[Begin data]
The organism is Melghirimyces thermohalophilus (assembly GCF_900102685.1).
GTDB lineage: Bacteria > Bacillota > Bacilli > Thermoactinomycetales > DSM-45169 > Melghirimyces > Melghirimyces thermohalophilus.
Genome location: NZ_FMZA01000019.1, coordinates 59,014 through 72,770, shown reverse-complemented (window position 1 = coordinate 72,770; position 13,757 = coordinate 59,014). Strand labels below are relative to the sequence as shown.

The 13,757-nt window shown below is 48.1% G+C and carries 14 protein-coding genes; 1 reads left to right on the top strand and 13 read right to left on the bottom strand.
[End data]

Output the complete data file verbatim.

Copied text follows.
The organism is Melghirimyces thermohalophilus (assembly GCF_900102685.1).
GTDB lineage: Bacteria > Bacillota > Bacilli > Thermoactinomycetales > DSM-45169 > Melghirimyces > Melghirimyces thermohalophilus.
Genome location: NZ_FMZA01000019.1, coordinates 59,014 through 72,770, shown reverse-complemented (window position 1 = coordinate 72,770; position 13,757 = coordinate 59,014). Strand labels below are relative to the sequence as shown.

The 13,757-nt window shown below is 48.1% G+C and carries 14 protein-coding genes; 1 reads left to right on the top strand and 13 read right to left on the bottom strand.